Former American president George W Bush reported for jury duty at a Dallas courthouse on being summoned, but didn't make it to the panel.
This is the second time he has been summoned. Bush was the president when he received the first summons in 2005.
"President Bush received his jury summons and reported for service this morning at the George Allen Courts Building in Dallas," said Freddy Ford, Mr Bush's communications director. "He sat through the jury selection panel for a case in Judge Eric Moye's court on the 14th civil district but — surprise! — was not picked to serve as a juror."
Jury sizes vary from six to twelve depending on the state and the case. Alternate jury members are often selected to step in if a juror falls sick.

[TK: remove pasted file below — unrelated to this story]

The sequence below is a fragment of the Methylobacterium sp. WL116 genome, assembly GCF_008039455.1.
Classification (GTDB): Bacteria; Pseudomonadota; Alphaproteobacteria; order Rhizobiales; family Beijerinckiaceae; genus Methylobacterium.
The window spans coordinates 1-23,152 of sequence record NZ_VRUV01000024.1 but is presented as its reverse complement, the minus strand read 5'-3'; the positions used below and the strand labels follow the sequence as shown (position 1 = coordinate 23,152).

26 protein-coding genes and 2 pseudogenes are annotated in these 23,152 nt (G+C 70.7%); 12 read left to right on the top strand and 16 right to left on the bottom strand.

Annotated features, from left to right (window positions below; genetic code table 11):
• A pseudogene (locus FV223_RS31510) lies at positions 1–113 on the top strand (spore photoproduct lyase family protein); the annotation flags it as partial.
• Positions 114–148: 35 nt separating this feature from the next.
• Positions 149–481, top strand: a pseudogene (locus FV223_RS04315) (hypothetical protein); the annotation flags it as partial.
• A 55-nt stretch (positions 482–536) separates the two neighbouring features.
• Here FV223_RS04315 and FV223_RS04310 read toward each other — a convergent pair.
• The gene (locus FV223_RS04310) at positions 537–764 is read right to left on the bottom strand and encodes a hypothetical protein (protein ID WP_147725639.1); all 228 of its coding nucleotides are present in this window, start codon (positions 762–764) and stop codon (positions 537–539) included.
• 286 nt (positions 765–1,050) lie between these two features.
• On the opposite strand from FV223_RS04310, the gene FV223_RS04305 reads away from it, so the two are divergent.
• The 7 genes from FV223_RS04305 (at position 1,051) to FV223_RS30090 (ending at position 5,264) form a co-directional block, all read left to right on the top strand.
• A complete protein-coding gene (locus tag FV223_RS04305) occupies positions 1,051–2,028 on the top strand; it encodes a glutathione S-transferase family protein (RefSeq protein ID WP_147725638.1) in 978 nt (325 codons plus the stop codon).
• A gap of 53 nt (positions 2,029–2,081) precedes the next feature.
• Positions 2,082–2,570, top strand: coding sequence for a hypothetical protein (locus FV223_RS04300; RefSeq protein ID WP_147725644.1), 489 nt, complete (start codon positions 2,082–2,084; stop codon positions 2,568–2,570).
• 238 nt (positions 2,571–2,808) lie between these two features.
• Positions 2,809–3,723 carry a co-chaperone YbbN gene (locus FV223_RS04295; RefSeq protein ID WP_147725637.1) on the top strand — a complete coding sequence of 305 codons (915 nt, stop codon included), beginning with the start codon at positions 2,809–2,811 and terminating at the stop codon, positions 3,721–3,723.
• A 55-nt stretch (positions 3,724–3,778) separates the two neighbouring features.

A surprise entry not revealed to others, Bush ended up winning the hearts of fellow potentials, if not the juror seat.
Sheri Coleman, a juror, told The Dallas Morning News: "He was very personable, very friendly, just 'hey I'm here to serve,' he asked questions and was very nice," she said. "I loved it."
When Bush was called on jury duty in 2005, the serving American president's team declined the summons.
On this occasion, Bush had the time and the enthusiasm. He was the 27th potential juror to be called in.
The jury selection process in the US sees the initial list drawn from members of the community using voter registration and licence data.
The second stage is called 'voir dire', a process by which the court and the attorneys narrow down the pool. The potential jurors are briefly given an outline of the case and then the lawyers and judge question them for prior knowledge of the case to make sure they hold no bias. Their beliefs and backgrounds are also examined.
Most states are strict and those called cannot refuse to appear unless they have a valid reason.